Taken together, these earlier conceptions are a long way from the fresh ruins of the fallen Twin Towers, the wreckage of Sarajevo, the blasted towns of Iraq, which are still bleeding, open wounds in our personal and collective psyches. Continue reading


Against inadvertent climate change; for великое преобразование природы instead

Even casual readers of Marx will likely know that his favorite figure from antiquity was Spartacus. In his responses to one of the questionnaires that periodically circulated — or “confessions,” quite popular during the nineteenth century — he listed the great leader of the Roman slave revolt as his hero. Johannes Kepler was his modern idol. What is less widely known, however, is that Marx’s favorite figure from classical mythology was Prometheus, who revolted against the gods. Marx did mention Aeschylus, author of the famous tragedy Prometheus Bound, as his favorite ancient poet in the 1865 “confession.” Shakespeare took the title as greatest of the moderns; Nietzsche would have approved of both choices. He went so far as to quote Aeschylus’ Prometheus in the introduction to his dissertation, in March 1841: “Philosophy makes no secret of it. The confession of Prometheus — ‘in a word, I hate all gods’ — is its very own confession, its own sentence” (MECW 1, pg. 130).

Franz Mehring later pointed out the affinity Marx felt with the fallen Titan, who stole the technology of fire from the gods and bestowed it upon humanity. Edmund Wilson would expand on this motif in his outstanding intellectual history To the Finland Station, placing Lucifer alongside Prometheus as one of Marx’s twin patron anti-deities. Both challenged the gods. “In one of Karl Marx’s ballads,” Wilson explained, “a Promethean hero curses a god who has stripped him of his all; but he swears that he will have his revenge, though his strength be but a patchwork of weaknesses: out of his pain and horror he will fashion a fortress, iron and cold, which will strike the beholder livid and against which the thunderbolts will rebound. Prometheus is to be Marx’s favorite myth” (To the Finland Station, pg. 116).

After his journal, the Rheinische Zeitung, was suppressed by state censors in 1843, Marx was depicted in a contemporary cartoon as Prometheus chained to a printing press, being disemboweled by a Prussian eagle. There’s also a squirrel holding a rifle featured in the upper left of the picture, the symbolism of which has been lost to time. Regardless, Marx was quite flattered by the comparison.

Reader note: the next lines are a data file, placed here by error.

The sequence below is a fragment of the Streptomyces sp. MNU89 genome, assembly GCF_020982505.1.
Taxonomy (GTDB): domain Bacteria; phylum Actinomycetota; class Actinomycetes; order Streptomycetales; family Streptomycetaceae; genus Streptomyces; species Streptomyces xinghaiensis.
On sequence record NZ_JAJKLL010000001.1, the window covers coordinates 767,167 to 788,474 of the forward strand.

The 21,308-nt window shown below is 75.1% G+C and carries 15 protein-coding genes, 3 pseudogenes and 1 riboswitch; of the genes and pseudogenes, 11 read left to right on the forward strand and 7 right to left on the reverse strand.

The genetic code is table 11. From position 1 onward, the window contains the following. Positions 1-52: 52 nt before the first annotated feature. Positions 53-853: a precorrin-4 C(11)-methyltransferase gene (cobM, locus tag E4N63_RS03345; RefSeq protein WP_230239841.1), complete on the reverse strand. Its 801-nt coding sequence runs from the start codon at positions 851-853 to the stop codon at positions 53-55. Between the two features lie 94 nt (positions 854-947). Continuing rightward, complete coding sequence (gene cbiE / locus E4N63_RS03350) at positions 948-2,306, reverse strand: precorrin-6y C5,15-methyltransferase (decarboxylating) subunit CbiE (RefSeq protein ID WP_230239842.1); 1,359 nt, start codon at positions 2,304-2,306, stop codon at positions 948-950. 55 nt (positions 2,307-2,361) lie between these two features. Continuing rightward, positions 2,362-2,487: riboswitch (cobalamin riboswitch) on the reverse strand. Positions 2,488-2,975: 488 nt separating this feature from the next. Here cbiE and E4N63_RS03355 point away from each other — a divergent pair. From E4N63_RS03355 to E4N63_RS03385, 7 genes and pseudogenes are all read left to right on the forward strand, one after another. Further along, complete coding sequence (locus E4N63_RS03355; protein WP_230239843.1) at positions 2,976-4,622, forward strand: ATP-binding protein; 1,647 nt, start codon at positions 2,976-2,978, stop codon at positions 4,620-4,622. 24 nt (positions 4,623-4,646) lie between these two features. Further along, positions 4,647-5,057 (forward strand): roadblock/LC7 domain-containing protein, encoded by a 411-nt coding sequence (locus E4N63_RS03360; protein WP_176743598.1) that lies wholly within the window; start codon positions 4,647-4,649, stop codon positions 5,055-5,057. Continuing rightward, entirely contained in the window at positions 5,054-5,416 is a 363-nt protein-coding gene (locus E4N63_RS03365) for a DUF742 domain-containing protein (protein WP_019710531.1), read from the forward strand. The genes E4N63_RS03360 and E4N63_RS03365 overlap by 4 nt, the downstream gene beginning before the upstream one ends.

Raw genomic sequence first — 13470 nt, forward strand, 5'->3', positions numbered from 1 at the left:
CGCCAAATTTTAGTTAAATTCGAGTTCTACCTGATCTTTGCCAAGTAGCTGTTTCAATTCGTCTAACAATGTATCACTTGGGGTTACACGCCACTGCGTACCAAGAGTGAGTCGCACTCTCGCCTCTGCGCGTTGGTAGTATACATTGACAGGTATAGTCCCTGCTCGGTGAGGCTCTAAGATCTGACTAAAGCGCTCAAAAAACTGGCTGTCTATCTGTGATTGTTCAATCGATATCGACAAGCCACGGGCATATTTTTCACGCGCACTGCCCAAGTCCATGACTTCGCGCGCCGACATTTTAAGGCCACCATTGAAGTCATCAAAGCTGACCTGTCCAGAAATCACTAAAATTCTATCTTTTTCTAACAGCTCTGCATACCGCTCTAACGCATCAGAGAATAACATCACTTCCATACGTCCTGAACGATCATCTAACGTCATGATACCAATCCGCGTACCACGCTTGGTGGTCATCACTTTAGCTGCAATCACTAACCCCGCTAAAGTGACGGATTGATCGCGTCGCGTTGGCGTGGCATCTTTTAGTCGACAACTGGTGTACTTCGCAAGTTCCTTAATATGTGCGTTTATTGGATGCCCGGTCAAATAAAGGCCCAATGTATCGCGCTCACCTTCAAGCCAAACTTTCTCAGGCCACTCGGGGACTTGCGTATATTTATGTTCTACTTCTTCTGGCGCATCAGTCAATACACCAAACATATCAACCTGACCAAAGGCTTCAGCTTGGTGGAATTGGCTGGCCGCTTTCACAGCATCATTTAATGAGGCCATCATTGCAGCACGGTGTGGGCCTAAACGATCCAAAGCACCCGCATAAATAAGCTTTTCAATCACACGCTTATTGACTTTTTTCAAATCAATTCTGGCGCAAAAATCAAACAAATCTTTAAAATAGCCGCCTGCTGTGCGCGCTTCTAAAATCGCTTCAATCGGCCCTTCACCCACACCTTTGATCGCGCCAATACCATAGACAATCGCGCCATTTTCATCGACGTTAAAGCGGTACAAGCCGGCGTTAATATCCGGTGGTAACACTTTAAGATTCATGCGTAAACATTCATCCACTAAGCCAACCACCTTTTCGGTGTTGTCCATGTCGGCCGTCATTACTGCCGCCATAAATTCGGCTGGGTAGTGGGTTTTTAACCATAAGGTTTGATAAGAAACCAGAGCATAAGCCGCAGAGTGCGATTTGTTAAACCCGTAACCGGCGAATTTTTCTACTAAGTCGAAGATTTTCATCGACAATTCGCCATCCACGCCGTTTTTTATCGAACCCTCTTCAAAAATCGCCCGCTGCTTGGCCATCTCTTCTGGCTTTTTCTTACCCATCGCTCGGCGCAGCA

Marx als Prometheus, 1843

One of the more controversial subjects within Marxist discourse over the last forty or so years has been Marx’s relationship to what is commonly called “Prometheanism.” Following the appearance of the Club of Rome’s neo-Malthusian study The Limits to Growth (1972) and the Romanian mathematician Nicholas Georgescu-Roegen’s ruminations on entropy (1970, 1975), optimistic visions of mankind’s mastery of self and world were generally frowned upon. Since this time, many sympathetic to Marx tried to distance the his theories from more Promethean strains of applied Marxism or actually-existing socialism. They stress Marx’s ambivalence toward large-scale machinery in heavy industry, marveling at its productive powers while also decrying their effect on the humans who operated them.

John Bellamy Foster, for example, tries to turn the tables by revisiting Marx’s critique of Proudhon, supposedly on grounds of the latter’s “Prometheanism.” In his book, Marx’s Ecology, Foster claims that Marx impugned “Proudhon’s fetishistic approach to machinery, which gives it a reified ‘Promethean’ character” (Marx’s Ecology, pg. 131). Foster fails to produce textual evidence that Marx argued in these terms. Marx’s argument, in fact, is not that Proudhon is too Promethean. If anything, he is not Promethean enough. Ever the dialectician, Marx recognized the dual-sided character of progress in capitalist society: “In our days, everything seems pregnant with its contrary,” wrote Marx. “Machinery, gifted with the wonderful power of shortening and fructifying human labor, we behold starving and overworking it…At the same pace that mankind masters nature, man seems to become enslaved to other men or to his own infamy. Even the pure light of science seems unable to shine but on the dark background of ignorance” (MECW 14, pgs. 655-656).

Clearly, there is a dimension of the old man’s thought that is far from being naïvely enthusiastic about newfangled industrial technologies. He can hardly be called a vulgar technocrat. But it is not so easy to disaggregate Marx’s own Prometheanism from that of his so-called “epigones.” Quite plainly, if one looks to his writings, Promethean undertones are readily apparent. For example: